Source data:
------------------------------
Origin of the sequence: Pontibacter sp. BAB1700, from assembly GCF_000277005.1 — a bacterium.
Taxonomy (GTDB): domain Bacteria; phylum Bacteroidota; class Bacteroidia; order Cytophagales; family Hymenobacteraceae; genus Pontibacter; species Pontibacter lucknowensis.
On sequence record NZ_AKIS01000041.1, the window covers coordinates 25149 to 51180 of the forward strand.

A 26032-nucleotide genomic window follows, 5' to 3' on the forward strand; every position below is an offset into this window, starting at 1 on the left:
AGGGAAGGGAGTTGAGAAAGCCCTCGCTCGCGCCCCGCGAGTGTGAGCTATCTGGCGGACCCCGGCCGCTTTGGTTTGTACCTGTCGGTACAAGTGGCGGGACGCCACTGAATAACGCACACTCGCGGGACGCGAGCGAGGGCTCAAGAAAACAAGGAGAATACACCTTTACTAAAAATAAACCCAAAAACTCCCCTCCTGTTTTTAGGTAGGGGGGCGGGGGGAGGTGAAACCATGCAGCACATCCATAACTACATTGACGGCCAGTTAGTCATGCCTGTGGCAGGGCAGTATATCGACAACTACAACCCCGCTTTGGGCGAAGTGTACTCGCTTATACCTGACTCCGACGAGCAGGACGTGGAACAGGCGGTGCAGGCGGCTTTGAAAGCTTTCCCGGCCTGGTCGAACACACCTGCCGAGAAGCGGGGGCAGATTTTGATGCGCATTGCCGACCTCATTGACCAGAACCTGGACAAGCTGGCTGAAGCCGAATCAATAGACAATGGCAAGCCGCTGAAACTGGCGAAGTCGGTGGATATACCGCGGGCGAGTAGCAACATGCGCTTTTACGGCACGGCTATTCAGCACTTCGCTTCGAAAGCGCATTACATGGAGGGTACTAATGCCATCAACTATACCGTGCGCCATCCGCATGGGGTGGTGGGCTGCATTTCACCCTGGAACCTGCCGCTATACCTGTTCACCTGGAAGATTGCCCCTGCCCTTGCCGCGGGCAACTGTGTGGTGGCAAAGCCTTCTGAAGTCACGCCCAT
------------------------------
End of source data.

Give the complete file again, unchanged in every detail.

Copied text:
Origin of the sequence: Pontibacter sp. BAB1700, from assembly GCF_000277005.1 — a bacterium.
Taxonomy (GTDB): domain Bacteria; phylum Bacteroidota; class Bacteroidia; order Cytophagales; family Hymenobacteraceae; genus Pontibacter; species Pontibacter lucknowensis.
On sequence record NZ_AKIS01000041.1, the window covers coordinates 25149 to 51180 of the forward strand.

A 26032-nucleotide genomic window follows, 5' to 3' on the forward strand; every position below is an offset into this window, starting at 1 on the left:
AGGGAAGGGAGTTGAGAAAGCCCTCGCTCGCGCCCCGCGAGTGTGAGCTATCTGGCGGACCCCGGCCGCTTTGGTTTGTACCTGTCGGTACAAGTGGCGGGACGCCACTGAATAACGCACACTCGCGGGACGCGAGCGAGGGCTCAAGAAAACAAGGAGAATACACCTTTACTAAAAATAAACCCAAAAACTCCCCTCCTGTTTTTAGGTAGGGGGGCGGGGGGAGGTGAAACCATGCAGCACATCCATAACTACATTGACGGCCAGTTAGTCATGCCTGTGGCAGGGCAGTATATCGACAACTACAACCCCGCTTTGGGCGAAGTGTACTCGCTTATACCTGACTCCGACGAGCAGGACGTGGAACAGGCGGTGCAGGCGGCTTTGAAAGCTTTCCCGGCCTGGTCGAACACACCTGCCGAGAAGCGGGGGCAGATTTTGATGCGCATTGCCGACCTCATTGACCAGAACCTGGACAAGCTGGCTGAAGCCGAATCAATAGACAATGGCAAGCCGCTGAAACTGGCGAAGTCGGTGGATATACCGCGGGCGAGTAGCAACATGCGCTTTTACGGCACGGCTATTCAGCACTTCGCTTCGAAAGCGCATTACATGGAGGGTACTAATGCCATCAACTATACCGTGCGCCATCCGCATGGGGTGGTGGGCTGCATTTCACCCTGGAACCTGCCGCTATACCTGTTCACCTGGAAGATTGCCCCTGCCCTTGCCGCGGGCAACTGTGTGGTGGCAAAGCCTTCTGAAGTCACGCCCAT